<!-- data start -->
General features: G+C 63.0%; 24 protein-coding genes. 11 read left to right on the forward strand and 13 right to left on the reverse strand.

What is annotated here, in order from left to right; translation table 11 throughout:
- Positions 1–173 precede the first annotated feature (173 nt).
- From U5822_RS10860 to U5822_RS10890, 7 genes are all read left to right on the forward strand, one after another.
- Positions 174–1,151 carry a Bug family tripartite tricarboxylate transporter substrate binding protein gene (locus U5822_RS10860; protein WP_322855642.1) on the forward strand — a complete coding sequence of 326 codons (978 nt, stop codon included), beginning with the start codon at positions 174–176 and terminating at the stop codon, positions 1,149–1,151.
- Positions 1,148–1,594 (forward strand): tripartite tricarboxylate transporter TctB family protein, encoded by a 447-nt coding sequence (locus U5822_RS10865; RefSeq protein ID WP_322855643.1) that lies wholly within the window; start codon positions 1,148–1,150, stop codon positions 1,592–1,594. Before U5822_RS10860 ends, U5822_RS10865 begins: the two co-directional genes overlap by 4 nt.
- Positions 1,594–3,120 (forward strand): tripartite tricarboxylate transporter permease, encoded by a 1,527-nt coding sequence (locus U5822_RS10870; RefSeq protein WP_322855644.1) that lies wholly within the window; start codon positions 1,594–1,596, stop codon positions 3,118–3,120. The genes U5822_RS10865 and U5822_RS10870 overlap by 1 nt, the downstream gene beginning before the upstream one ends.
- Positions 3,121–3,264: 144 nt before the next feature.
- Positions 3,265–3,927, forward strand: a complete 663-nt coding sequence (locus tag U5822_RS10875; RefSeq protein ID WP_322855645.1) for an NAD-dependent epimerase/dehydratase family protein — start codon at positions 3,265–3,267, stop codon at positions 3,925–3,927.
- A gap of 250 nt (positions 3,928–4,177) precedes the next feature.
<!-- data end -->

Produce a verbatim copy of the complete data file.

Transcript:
General features: G+C 63.0%; 24 protein-coding genes. 11 read left to right on the forward strand and 13 right to left on the reverse strand.

What is annotated here, in order from left to right; translation table 11 throughout:
- Positions 1–173 precede the first annotated feature (173 nt).
- From U5822_RS10860 to U5822_RS10890, 7 genes are all read left to right on the forward strand, one after another.
- Positions 174–1,151 carry a Bug family tripartite tricarboxylate transporter substrate binding protein gene (locus U5822_RS10860; protein WP_322855642.1) on the forward strand — a complete coding sequence of 326 codons (978 nt, stop codon included), beginning with the start codon at positions 174–176 and terminating at the stop codon, positions 1,149–1,151.
- Positions 1,148–1,594 (forward strand): tripartite tricarboxylate transporter TctB family protein, encoded by a 447-nt coding sequence (locus U5822_RS10865; RefSeq protein ID WP_322855643.1) that lies wholly within the window; start codon positions 1,148–1,150, stop codon positions 1,592–1,594. Before U5822_RS10860 ends, U5822_RS10865 begins: the two co-directional genes overlap by 4 nt.
- Positions 1,594–3,120 (forward strand): tripartite tricarboxylate transporter permease, encoded by a 1,527-nt coding sequence (locus U5822_RS10870; RefSeq protein WP_322855644.1) that lies wholly within the window; start codon positions 1,594–1,596, stop codon positions 3,118–3,120. The genes U5822_RS10865 and U5822_RS10870 overlap by 1 nt, the downstream gene beginning before the upstream one ends.
- Positions 3,121–3,264: 144 nt before the next feature.
- Positions 3,265–3,927, forward strand: a complete 663-nt coding sequence (locus tag U5822_RS10875; RefSeq protein ID WP_322855645.1) for an NAD-dependent epimerase/dehydratase family protein — start codon at positions 3,265–3,267, stop codon at positions 3,925–3,927.
- A gap of 250 nt (positions 3,928–4,177) precedes the next feature.